Decoding human germinal center B cells program in health and disease to design new anti-tumor therapies

Germinal centers (GCs) are microscopic power houses in which B cells proliferate and are prompted to produce high-affinity antibodies that neutralize invading pathogens, keeping us from developing life threatening infectious diseases. The remarkable anatomical, cellular and molecular plasticity of GCs are highly coordinated; any disruption may alter the response to pathogenic microbes and could favor the formation of cancers. Decoding the precise molecular dynamics by which GCs operate is key to developing new and targeted therapies for challenging infections and cancers.


“Numerous findings have shed some light on GC biology, but the integrative single-cell approach taken by the team of Pierre Milpied is transforming our understanding.”

Germinal centers (GCs) are transient little compartments arising in the follicles of secondary lymphoid organs such as the spleen and the lymph nodes. They appear after exposure to pathogenic microorganisms and house the immune reaction in which GC B cells undergo repeated cycles of proliferation, selection and differentiation to produce antibodies-secreting plasma cells and memory B cells, their ultimate achievement, as those long-lived cells will provide sustained protection. Once the immune response has cleared the pathogens, GCs are terminated, and the follicles are reestablished. Numerous findings have shed some light on GC biology, but the integrative single-cell approach taken by the team of Pierre Milpied is transforming our understanding.

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Germinal center in a mouse lymph node after immunization with a model antigen. GC B cells express the BCL6 transcription factor (green). Antigen-specific antibodies (expressed on B cells as BCR or captured on the follicular dendritic cell network) contain a lambda 1 light chain (red). Copyright: Pierre Milpied, CIML.


Much of the current knowledge on GC biology is based on bulk measurements and averages that reflect dominant biological mechanisms in a population of cells. However, this approach does not factor in behavioral differences between cells within the studied population. Knowing that cellular heterogeneity plays a critical role in defining GC biological processes, it is important to develop new and tailored strategies to assess GC functional and molecular plasticity with single-cell resolution. With the aim of integrating a comprehensive map of phenotypic and gene expression changes within a model of GC B cell dynamics and differentiation, Pierre Milpied and his team have chosen to study the GC reaction at the single-cell level. Using powerful bioinformatics tools, they have been integrating several high-throughput data sets from GC B cells (transcriptome, phenotype, antibody gene sequence) to decipher B cell molecular programs in healthy and cancerous tissues.


The integrative B cell immunology team of Pierre Milpied is engaged in modeling germinal centers in health and disease and in decoding human cancer-infiltrating B cell responses.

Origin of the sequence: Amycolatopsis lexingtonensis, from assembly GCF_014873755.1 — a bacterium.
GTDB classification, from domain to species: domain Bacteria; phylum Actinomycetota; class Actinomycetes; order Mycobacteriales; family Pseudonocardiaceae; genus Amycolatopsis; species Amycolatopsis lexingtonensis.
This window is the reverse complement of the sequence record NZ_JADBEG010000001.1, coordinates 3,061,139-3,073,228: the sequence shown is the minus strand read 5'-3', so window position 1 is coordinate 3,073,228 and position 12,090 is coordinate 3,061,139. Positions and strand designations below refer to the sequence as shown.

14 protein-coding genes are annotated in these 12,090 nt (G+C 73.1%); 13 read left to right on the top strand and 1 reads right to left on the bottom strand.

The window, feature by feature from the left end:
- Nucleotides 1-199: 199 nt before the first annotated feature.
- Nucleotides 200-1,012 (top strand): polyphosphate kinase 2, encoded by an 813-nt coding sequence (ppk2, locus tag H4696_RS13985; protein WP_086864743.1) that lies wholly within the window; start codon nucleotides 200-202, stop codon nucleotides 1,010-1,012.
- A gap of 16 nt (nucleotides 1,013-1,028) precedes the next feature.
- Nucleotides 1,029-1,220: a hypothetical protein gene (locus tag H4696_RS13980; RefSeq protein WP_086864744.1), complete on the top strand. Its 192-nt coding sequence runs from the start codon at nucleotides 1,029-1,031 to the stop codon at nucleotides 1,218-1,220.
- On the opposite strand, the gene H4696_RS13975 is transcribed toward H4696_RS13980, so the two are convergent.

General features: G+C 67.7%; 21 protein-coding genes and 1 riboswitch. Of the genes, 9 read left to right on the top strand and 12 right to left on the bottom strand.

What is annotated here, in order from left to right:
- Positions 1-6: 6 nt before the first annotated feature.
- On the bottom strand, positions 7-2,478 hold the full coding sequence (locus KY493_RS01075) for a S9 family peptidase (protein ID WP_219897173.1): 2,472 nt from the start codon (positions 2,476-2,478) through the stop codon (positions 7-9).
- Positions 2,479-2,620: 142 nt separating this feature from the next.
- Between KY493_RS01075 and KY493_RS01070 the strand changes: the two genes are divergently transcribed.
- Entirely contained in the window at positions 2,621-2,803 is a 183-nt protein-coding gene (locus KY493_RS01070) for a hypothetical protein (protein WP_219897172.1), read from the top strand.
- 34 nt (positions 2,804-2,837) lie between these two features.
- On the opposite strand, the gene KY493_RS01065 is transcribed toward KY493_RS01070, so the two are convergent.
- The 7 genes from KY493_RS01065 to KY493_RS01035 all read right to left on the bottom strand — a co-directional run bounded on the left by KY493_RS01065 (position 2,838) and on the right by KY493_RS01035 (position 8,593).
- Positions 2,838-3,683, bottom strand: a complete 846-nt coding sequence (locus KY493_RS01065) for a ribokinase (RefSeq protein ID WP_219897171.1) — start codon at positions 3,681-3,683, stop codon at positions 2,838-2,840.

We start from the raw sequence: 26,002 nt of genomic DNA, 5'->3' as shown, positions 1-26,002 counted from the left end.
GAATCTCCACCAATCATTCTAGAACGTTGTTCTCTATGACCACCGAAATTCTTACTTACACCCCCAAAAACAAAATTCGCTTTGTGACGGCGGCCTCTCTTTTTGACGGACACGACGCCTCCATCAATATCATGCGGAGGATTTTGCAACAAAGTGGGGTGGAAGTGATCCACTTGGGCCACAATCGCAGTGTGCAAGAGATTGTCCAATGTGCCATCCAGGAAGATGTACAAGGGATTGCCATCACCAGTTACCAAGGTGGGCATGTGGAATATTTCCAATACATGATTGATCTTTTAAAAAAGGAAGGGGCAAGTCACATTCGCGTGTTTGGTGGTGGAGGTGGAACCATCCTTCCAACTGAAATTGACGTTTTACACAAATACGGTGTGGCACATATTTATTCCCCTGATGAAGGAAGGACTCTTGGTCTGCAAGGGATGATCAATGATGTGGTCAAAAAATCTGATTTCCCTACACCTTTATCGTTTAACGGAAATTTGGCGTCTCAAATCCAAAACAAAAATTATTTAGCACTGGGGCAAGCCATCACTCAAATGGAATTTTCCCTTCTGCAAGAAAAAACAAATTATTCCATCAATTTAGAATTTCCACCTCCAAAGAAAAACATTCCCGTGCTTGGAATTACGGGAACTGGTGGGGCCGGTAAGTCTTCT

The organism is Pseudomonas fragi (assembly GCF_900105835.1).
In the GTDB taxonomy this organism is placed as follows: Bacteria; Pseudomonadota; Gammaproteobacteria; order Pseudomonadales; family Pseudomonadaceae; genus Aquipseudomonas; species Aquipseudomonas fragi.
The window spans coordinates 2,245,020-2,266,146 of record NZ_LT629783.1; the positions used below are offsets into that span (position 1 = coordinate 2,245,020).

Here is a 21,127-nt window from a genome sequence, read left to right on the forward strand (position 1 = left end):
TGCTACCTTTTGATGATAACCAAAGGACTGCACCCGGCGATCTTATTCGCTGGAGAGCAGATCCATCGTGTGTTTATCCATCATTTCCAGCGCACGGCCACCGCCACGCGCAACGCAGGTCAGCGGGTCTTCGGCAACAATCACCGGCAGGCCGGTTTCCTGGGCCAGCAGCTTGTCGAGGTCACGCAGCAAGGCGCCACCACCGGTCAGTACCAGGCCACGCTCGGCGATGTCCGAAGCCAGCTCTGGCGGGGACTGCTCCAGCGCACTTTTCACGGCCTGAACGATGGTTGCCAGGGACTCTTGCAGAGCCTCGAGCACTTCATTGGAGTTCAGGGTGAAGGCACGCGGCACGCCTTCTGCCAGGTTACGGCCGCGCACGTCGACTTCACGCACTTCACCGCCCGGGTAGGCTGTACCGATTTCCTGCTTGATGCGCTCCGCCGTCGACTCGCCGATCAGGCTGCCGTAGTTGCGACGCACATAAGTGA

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De-synchronization of GC gene expression programs in B cell lymphoma. Clustered gene correlation heatmaps of single-cell gene expression highlight characteristic patterns of genes co-expression in GC B cells (top). Those gene correlation patterns are lost in lymphoma B cells (bottom). Copyright: Pierre Milpied, CIML.


Although GC B cells transition through multiple states during the GC reaction, they are classically categorized into two subsets according to their location, DZ (Dark Zone) or LZ (Light Zone). Integrative single-cell analysis of gene expression, phenotype and antibody gene sequencing has revealed that human GC B cells exist as a continuum of transitional states rather than as segregated DZ and LZ populations. Remarkably, GC B cell transcriptional heterogeneity was characterized by synchronized gene clusters. Those findings were then used as a baseline to study one of the most common adult lymphomas, follicular lymphoma (FL), a GC B cell-derived cancer that displays transcriptomes closely related to those of normal GC B cells. Using the same integrative single-cell approach that provided unique GC B cell expression signature and gene clustering, Pierre Milpied and his colleagues discovered a “de-synchronization of GC gene expression programs” in the B cell lymphoma; their work was published in the prominent journal Nature Immunology in September 2018.

Not only does this integrative single-cell analysis provide insight on how to optimize diagnosis, prognosis and therapy for B cell lymphomas, it can also be applied to study solid cancers that have been shown to host cancer-infiltrating B cells in organized structures resembling GCs. The team of Pierre Milpied is developing a pipeline to define the antigen specificity and potency of antibodies derived from in situ B cell responses, in the hope of identifying new ways of stimulating pre-existing anti-tumor neutralizing responses.


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Pipeline for the integrative single-cell analysis of B cells Copyright: Pierre Milpied, CIML.


The work of Pierre Milpied and his team sets the stage for the development of personalized medicine.

More than simple power houses, germinal centers provide a platform and microenvironment for generating B cells with high functional heterogeneity and plasticity. Using innovative approaches, the team of Pierre Milpied is deciphering the molecular code of GC biology, giving us insight on how to design personalized and precision medicine to treat many lymphomas and solid cancers.